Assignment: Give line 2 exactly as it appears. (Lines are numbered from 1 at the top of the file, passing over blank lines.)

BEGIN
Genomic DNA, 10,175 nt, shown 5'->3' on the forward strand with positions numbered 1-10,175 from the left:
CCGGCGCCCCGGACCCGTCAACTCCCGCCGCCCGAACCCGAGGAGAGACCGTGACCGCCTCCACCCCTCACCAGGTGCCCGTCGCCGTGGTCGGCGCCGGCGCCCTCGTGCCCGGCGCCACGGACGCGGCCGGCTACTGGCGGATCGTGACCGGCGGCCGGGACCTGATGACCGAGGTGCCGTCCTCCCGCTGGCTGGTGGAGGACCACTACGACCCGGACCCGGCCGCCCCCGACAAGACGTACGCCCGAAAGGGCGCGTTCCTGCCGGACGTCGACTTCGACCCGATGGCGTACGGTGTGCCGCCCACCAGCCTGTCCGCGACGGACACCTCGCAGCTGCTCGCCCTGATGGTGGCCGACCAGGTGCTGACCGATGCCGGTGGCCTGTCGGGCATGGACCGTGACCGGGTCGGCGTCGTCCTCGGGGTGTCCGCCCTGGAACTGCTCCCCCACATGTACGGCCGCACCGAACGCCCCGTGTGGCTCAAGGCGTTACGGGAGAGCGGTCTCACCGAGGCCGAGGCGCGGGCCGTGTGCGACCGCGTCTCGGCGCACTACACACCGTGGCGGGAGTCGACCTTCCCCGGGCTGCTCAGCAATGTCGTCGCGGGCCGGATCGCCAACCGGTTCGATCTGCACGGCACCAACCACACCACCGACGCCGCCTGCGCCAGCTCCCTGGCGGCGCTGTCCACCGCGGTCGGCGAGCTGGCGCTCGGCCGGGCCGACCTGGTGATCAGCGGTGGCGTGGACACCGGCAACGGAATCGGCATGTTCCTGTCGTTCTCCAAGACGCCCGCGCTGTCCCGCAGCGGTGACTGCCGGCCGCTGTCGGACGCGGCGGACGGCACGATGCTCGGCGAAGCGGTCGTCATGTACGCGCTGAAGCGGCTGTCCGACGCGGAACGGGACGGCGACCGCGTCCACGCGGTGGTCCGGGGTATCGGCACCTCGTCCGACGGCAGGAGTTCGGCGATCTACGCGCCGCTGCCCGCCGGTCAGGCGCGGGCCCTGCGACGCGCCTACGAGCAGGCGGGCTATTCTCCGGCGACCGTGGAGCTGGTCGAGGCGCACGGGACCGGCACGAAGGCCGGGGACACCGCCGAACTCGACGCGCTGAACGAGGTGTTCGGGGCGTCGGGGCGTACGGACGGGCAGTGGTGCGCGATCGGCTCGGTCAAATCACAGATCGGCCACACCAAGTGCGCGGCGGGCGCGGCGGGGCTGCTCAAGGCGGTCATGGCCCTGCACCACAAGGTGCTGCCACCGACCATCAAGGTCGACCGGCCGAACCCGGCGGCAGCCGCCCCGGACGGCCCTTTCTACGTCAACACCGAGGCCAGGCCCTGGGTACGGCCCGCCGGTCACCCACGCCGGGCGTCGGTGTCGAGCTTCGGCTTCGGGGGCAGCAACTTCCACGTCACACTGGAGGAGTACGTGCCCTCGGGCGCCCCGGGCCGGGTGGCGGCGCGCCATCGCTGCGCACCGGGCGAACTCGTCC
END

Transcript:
CCGGCGCCCCGGACCCGTCAACTCCCGCCGCCCGAACCCGAGGAGAGACCGTGACCGCCTCCACCCCTCACCAGGTGCCCGTCGCCGTGGTCGGCGCCGGCGCCCTCGTGCCCGGCGCCACGGACGCGGCCGGCTACTGGCGGATCGTGACCGGCGGCCGGGACCTGATGACCGAGGTGCCGTCCTCCCGCTGGCTGGTGGAGGACCACTACGACCCGGACCCGGCCGCCCCCGACAAGACGTACGCCCGAAAGGGCGCGTTCCTGCCGGACGTCGACTTCGACCCGATGGCGTACGGTGTGCCGCCCACCAGCCTGTCCGCGACGGACACCTCGCAGCTGCTCGCCCTGATGGTGGCCGACCAGGTGCTGACCGATGCCGGTGGCCTGTCGGGCATGGACCGTGACCGGGTCGGCGTCGTCCTCGGGGTGTCCGCCCTGGAACTGCTCCCCCACATGTACGGCCGCACCGAACGCCCCGTGTGGCTCAAGGCGTTACGGGAGAGCGGTCTCACCGAGGCCGAGGCGCGGGCCGTGTGCGACCGCGTCTCGGCGCACTACACACCGTGGCGGGAGTCGACCTTCCCCGGGCTGCTCAGCAATGTCGTCGCGGGCCGGATCGCCAACCGGTTCGATCTGCACGGCACCAACCACACCACCGACGCCGCCTGCGCCAGCTCCCTGGCGGCGCTGTCCACCGCGGTCGGCGAGCTGGCGCTCGGCCGGGCCGACCTGGTGATCAGCGGTGGCGTGGACACCGGCAACGGAATCGGCATGTTCCTGTCGTTCTCCAAGACGCCCGCGCTGTCCCGCAGCGGTGACTGCCGGCCGCTGTCGGACGCGGCGGACGGCACGATGCTCGGCGAAGCGGTCGTCATGTACGCGCTGAAGCGGCTGTCCGACGCGGAACGGGACGGCGACCGCGTCCACGCGGTGGTCCGGGGTATCGGCACCTCGTCCGACGGCAGGAGTTCGGCGATCTACGCGCCGCTGCCCGCCGGTCAGGCGCGGGCCCTGCGACGCGCCTACGAGCAGGCGGGCTATTCTCCGGCGACCGTGGAGCTGGTCGAGGCGCACGGGACCGGCACGAAGGCCGGGGACACCGCCGAACTCGACGCGCTGAACGAGGTGTTCGGGGCGTCGGGGCGTACGGACGGGCAGTGGTGCGCGATCGGCTCGGTCAAATCACAGATCGGCCACACCAAGTGCGCGGCGGGCGCGGCGGGGCTGCTCAAGGCGGTCATGGCCCTGCACCACAAGGTGCTGCCACCGACCATCAAGGTCGACCGGCCGAACCCGGCGGCAGCCGCCCCGGACGGCCCTTTCTACGTCAACACCGAGGCCAGGCCCTGGGTACGGCCCGCCGGTCACCCACGCCGGGCGTCGGTGTCGAGCTTCGGCTTCGGGGGCAGCAACTTCCACGTCACACTGGAGGAGTACGTGCCCTCGGGCGCCCCGGGCCGGGTGGCGGCGCGCCATCGCTGCGCACCGGGCGAACTCGTCC